Various parties, different times, different outlooks.

    You’re somewhat out of touch if you think that Iranians should like Israel because the Shah and Israel had a good thing going.

    And you are delusional if an enemy that could destroy you has weapons that you don’t, but you don’t care

    I recognize that with you, the sun rises and sets at the will of Israel, but a large portion of the world sees another view.

  9. Submitted by beryl john-knudson on 04/09/2015 - 11:51 pm.

    When the initial writer of this article

    demands conformity in response to comments, much is absent here as a credible point of view… something is lacking in such a presentation in Communitiy Voices? But then too, one could say such an expose has its positive side in the exposure of that position by the writer of the article?

    I recently found a new voice in a study by one Gerald J Wanjohi in his critique of a portion of Martin Buber’s (Jewish philosopher )and his reflection on Buber’s words on the subject, the interpretation of what is ‘propaganda’:

    “The propagandist in this case is concerned with the person he desires to influence; individual qualities are important to him in as far as he can exploit them to win the other person. Political methods, especially when they are exercised with severity, aim only at winning power by depersonalizing him” Wanjohi’s – which reflects the position of Buber – that interpretation is a powerful one ; you may think otherwise…so it goes…

  10. Submitted by jason myron on 04/10/2015 - 03:10 pm.

    I nodded off after coming to this bit of circular logic…

    “There is no economic reason for Iran to even have nuclear power, considering the world’s moving toward reducing oil consumption and Iran’s oil resources”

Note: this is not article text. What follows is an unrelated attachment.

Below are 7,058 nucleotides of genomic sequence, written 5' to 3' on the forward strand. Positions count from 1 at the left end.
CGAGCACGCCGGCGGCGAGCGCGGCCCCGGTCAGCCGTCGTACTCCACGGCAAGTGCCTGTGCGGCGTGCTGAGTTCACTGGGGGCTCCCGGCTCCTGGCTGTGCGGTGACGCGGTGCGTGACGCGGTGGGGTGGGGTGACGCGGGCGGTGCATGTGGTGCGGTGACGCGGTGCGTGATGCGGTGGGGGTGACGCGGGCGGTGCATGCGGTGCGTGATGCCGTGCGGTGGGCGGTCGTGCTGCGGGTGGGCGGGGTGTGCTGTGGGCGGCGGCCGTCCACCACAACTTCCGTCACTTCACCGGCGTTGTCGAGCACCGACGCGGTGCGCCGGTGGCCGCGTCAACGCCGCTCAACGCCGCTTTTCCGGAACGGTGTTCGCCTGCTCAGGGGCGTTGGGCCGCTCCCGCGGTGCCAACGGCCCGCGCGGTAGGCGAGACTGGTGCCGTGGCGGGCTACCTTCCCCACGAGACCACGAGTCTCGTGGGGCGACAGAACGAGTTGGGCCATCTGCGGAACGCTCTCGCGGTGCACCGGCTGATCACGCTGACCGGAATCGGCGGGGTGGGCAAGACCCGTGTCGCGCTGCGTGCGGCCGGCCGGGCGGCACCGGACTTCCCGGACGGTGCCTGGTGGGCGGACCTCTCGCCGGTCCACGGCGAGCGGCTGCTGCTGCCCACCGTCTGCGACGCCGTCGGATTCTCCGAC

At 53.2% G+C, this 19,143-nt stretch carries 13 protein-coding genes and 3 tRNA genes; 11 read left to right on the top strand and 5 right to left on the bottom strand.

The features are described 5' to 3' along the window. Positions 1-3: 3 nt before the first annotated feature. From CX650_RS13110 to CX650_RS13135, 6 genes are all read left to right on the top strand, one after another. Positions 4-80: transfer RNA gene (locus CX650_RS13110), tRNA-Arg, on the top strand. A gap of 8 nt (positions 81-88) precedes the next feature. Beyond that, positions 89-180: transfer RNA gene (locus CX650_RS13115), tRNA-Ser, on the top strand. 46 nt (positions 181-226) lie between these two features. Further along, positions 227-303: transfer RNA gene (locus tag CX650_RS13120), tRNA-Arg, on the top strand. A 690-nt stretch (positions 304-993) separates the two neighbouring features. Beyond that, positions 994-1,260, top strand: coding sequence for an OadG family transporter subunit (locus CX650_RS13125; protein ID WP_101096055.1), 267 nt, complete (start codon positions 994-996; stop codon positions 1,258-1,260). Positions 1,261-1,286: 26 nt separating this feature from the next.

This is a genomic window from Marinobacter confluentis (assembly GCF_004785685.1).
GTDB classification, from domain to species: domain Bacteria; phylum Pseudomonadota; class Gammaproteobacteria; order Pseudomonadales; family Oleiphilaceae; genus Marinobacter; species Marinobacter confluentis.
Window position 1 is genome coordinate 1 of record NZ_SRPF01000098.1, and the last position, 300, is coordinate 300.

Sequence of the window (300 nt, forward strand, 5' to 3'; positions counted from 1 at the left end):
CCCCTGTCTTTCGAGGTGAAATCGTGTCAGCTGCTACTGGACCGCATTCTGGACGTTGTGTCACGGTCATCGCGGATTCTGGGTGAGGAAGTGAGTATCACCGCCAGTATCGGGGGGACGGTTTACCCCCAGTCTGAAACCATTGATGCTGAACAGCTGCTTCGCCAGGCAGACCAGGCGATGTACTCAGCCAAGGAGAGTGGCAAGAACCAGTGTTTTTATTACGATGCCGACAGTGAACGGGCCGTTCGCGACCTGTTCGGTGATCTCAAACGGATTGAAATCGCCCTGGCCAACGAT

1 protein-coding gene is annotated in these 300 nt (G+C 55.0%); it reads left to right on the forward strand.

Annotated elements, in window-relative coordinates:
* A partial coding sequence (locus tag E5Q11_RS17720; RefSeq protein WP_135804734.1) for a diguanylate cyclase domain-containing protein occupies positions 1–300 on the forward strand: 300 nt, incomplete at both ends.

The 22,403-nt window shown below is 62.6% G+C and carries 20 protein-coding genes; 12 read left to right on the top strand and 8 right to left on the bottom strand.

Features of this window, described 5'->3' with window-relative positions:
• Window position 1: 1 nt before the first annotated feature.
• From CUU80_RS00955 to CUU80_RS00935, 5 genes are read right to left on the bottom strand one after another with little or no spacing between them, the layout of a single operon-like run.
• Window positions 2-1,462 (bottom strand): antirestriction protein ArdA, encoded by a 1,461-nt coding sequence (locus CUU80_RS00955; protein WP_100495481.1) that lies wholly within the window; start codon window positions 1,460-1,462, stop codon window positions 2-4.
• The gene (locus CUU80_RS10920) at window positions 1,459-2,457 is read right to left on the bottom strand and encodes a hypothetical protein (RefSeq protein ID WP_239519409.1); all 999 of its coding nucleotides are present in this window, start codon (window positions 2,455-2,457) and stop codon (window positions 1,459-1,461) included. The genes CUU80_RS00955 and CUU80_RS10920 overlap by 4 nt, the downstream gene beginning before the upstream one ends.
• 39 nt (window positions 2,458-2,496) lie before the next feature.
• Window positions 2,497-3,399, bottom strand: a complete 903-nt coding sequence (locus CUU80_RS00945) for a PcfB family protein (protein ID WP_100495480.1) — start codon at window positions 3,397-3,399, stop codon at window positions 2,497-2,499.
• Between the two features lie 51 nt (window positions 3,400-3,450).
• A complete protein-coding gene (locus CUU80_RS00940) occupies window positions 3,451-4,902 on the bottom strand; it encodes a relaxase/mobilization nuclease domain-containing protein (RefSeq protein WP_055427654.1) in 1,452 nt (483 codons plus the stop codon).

• Submitted by RB Holbrook on 04/10/2015 - 03:36 pm.

      Easy to understand

      The author seems to think that Iran should use its oil for its domestic energy needs, rather than export. The environmental consequences of burning more fossil fuels are Hockey stick! It snowed today!

      The economic consequences of removing so much oil from the global market, and the possibility that this increased supply could lower oil prices still further, are not addressed.

      • Submitted by jason myron on 04/10/2015 - 04:59 pm.

        Which is par for the course

        on virtually everything Mr. Gutman writes. I’m seriously baffled as to why he has been granted so many of these opportunities. One or two I can understand, but at this point, I’m beginning to think that someone at Minnpost lost a bet.

  11. Submitted by Ilya Gutman on 04/10/2015 - 07:45 pm.

    Relevant and irrelevant

    Ms. Kahler, of course you are free to say what you think but I presented my position on why a deal is bad and expected the discussion to be more or less about that. Saying that some Americans are against that deal because of Israel is, first, irrelevant to the topic being discussed (since nowhere I justified my position by Israel’s security) and, second, illogical (since Obama is saying that it is exactly this deal that is good for Israel) so Israel’s needs may be used both ways and do not prove or disprove the value of this deal.

    But when it comes to discussion, I do want to hear dissenting opinions because that may lead to better understanding (and, if you notice, I always respond to them) but dissenting opinion should be on topic. If I am saying that this is a bad agreement for such and such reason, saying that Israel is the main reason for American actions (again, not clear, supporting an agreement or disagreeing with it) does not add anything and is not even a dissenting opinion since I did not present my point on this. So yes, the burden of proof is on me and I did that but I expect others to argue with my logic, not bring up some irrelevant issues. For example, if I say that buying a house at certain price in certain area is bad because other houses there cost less and are better, saying that it is Israel’s fault that house prices are high is irrelevant.